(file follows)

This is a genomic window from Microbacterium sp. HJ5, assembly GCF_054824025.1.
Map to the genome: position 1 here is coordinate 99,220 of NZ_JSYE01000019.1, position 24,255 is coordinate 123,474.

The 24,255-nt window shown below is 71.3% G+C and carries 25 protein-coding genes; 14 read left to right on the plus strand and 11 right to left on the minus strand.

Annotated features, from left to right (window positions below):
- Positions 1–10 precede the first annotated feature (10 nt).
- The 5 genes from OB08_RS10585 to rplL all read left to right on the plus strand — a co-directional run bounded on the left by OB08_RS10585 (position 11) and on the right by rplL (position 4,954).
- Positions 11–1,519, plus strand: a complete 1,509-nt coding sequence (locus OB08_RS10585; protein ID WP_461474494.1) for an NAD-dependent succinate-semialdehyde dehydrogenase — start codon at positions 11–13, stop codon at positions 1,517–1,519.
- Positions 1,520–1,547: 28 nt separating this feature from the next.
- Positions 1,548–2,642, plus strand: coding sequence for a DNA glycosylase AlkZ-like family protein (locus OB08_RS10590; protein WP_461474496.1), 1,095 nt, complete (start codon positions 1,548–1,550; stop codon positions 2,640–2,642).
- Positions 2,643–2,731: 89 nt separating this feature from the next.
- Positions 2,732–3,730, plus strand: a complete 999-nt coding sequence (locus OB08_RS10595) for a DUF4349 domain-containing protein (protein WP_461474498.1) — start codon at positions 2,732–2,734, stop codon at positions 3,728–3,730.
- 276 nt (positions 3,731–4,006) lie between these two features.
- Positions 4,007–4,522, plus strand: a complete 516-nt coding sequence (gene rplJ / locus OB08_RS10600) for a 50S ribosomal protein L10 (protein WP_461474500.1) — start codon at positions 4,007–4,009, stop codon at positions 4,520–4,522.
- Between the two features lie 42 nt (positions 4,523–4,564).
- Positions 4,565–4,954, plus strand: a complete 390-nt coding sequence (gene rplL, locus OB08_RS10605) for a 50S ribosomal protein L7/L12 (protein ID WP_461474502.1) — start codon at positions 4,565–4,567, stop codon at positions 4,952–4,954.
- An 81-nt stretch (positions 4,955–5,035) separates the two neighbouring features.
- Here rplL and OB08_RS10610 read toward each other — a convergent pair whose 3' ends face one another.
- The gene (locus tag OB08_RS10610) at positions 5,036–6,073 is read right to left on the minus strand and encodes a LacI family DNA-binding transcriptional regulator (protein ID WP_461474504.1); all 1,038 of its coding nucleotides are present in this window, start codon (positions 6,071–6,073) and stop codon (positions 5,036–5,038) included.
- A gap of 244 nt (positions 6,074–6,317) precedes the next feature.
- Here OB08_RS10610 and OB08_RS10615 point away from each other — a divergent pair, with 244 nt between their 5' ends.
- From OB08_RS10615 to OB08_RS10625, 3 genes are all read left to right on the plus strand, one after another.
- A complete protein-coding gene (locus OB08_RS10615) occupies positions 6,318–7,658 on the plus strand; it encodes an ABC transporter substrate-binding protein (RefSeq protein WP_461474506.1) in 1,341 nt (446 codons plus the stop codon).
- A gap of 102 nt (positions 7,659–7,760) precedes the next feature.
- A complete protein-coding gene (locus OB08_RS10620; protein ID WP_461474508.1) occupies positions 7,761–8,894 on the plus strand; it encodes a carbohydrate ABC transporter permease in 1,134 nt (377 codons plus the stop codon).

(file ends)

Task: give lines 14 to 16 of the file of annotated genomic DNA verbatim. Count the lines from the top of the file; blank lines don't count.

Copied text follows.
- Between the two features lie 42 nt (positions 4,523–4,564).
- Positions 4,565–4,954, plus strand: a complete 390-nt coding sequence (gene rplL, locus OB08_RS10605) for a 50S ribosomal protein L7/L12 (protein ID WP_461474502.1) — start codon at positions 4,565–4,567, stop codon at positions 4,952–4,954.
- An 81-nt stretch (positions 4,955–5,035) separates the two neighbouring features.